The demonstrations have proved to be a highly effective tool for energizing young voters in behalf of Democratic candidates, especially Joe Biden, who has struggled to win over voters under the age of 45, many of whom supported other candidates during the primaries, Bernie Sanders in particular. In an articleposted June 28 at Business Insider, Fisher wrote that in studying the demonstrators:

Every single person surveyed at events in Washington DC, New York City, and Los Angeles over the past month reported that they would be supporting Joe Biden in the election. In fact, not one respondent reported that they would vote for Donald Trump.

There are some red flags for Democrats in Fisher’s data.

Fisher wrote that 60 to 65 percent of the demonstrators agreed with the statement “some level of violence is justified in the pursuit of political goals.”

“These numbers are in stark contrast to data collected at the March for Racial Justice in 2017,” when just 40 percent agreed some level of violence is justified, she wrote, “suggesting that in less than three years, the people who participate in protests about racial justice in the US have changed their opinions substantially.”

The views of protesters concerning the legitimacy of violence stand in contrast to the views of voters taken as a whole.

Reuters/Ipsos survey found that 72 percent of those polled disagreed with the statement “more violent protests and unrest are an appropriate response to the killing of an unarmed man by police,” including a solid majority of Democrats.

An even larger percentage (79), including 77 percent of Democrats, agreed with the statement: “The property damage caused by some protesters undermines the original protest’s case for justice.”

The Times/Siena survey asked voters whether they support or oppose “reducing funding to police departments,” a less extreme step than the call among some demonstrators to “defund the police.”

Nearly two thirds of voters polled, 63 percent, opposed reduction of funding of police departments, including 50 percent who said they “strongly oppose” such actions.

What makes these issues even more potentially polarizing, going into the 2020 election, is that there has been an increase in violent crime, especially homicide and shooting incidents, in the weeks since George Floyd was killed, in some of the cities experiencing sustained protests and anti-police demonstrations. These cities include Los AngelesAtlantaNew York and Chicago.

Donald Trump is already running ads online and on TV attempting to capitalizeon these trends. One spot shows looters and burning buildings while the words “Joe Biden fails to stand up to the radical left” appear on the screen. Another Trump ad that ran on Facebook warned: “Dangerous MOBS of far-left groups are running through our streets and causing absolute mayhem.”

Trump’s Twitter feed, in turn, continues to serve as a weapon in his drive to demonize Democrats and the left, Josh Dawsey of the Washington Post notedon June 30:

As the country convulses from incidents of police killings, mass protests and a rapidly spreading pandemic that has led to double-digit unemployment, the president seems most intent on inflaming an already burning culture war, using his Twitter feed to focus on vandalism by protesters and the well-being of statues that have been targeted.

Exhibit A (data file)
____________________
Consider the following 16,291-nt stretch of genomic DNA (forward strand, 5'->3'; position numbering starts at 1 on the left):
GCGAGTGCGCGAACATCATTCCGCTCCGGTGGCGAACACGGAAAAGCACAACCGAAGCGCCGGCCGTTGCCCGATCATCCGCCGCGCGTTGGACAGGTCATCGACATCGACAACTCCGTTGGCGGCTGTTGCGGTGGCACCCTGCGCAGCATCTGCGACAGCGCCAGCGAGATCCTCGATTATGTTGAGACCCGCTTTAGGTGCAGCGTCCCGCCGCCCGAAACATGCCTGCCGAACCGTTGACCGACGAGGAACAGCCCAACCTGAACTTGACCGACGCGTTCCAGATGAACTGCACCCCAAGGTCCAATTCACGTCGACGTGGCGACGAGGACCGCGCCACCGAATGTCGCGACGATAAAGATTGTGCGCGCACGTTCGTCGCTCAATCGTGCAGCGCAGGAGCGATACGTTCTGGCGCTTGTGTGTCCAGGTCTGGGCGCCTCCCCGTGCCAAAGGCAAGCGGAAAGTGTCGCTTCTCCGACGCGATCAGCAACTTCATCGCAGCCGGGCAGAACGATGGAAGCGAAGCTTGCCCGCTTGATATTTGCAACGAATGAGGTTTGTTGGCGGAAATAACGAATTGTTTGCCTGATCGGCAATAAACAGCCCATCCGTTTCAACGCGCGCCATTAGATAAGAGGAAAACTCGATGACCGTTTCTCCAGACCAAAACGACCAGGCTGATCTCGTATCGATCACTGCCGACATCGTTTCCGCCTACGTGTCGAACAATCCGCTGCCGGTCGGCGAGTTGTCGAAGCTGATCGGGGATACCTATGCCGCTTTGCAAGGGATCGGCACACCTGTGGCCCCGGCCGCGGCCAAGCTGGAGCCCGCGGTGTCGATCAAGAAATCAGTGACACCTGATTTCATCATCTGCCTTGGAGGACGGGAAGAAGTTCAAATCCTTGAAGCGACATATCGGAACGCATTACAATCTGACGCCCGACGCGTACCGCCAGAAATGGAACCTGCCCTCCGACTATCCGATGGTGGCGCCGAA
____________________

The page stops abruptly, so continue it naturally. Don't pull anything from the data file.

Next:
At the end of May, the Trump campaign and allied committees had $259.1 million in the bank, twice as much as the $122.1 million available to Biden’s campaign.

Given the degree of voter polarization — especially in the context of a surging coronavirus and jarring economic upheaval — the outcome of the 2020 election is likely to be determined by factors other than money, perhaps most importantly by the success or failure of the George Floyd demonstrators in retaining unforeseen levels of public sympathy.

So far, Trump’s attempt to focus public attention on the looting, burning and sometimes indiscriminate toppling of statues has been outdone by the emergence of an ever longer list of African-American victims of police brutality, by new videos of police violence, much of it collected by T. Greg Doucette, a lawyer in North Carolina, and by the filing of murder charges on June 17 against an Atlanta police officer in the shooting death of Rayshard Brooks.

For the moment, the electorate appears to be less racist than it was in 2016, and notably less comfortable with racism.

Nonetheless, Henry Louis Gates Jr, a university professor at Harvard and the director of the Hutchins Center for African & African-American Research there, warned in an interview that

Racism has been part of America’s cultural DNA since before the ink dried on the Constitution. Dominant in some and recessive in others, it’s a gene that has mutated over time yet remains part of the inheritance weighing us down, one generation to the next. The damage it has done is systemic and goes all the way down to the cellular level.

Traditionally, it has been the Democratic Party that was most vulnerable to fracture over race, racism, crime and family dysfunction. But this year, as my Times colleague Adam Nagourney pointed out on June 29 in “Trump’s Self-Inflicted Wound: Losing Swing Voters As He Plays to His Base,” the susceptibility to division is also a Republican problem: “Mr. Trump’s focus on his base at the expense of swing voters,” Nagourney wrote, “is almost certainly not enough to win him a second term.”

The key group, Nagourney continued, is the nine percent of the electorate identified in the Times/Siena poll as undecided, but these voters may be out of reach:

They, like much of the country, hold unfavorable views of Mr. Trump’s job performance, and particularly his response to the pandemic and to the demonstrations that followed the killing of George Floyd by the Minneapolis police.

Across the country, significant support has emerged for broad efforts to combat police brutality and racism, but that support is not monolithic. The current tilt in favor of the demonstrators is likely to face concerted, ugly pushback from Trump and his minions — and there are four long months to go before the election.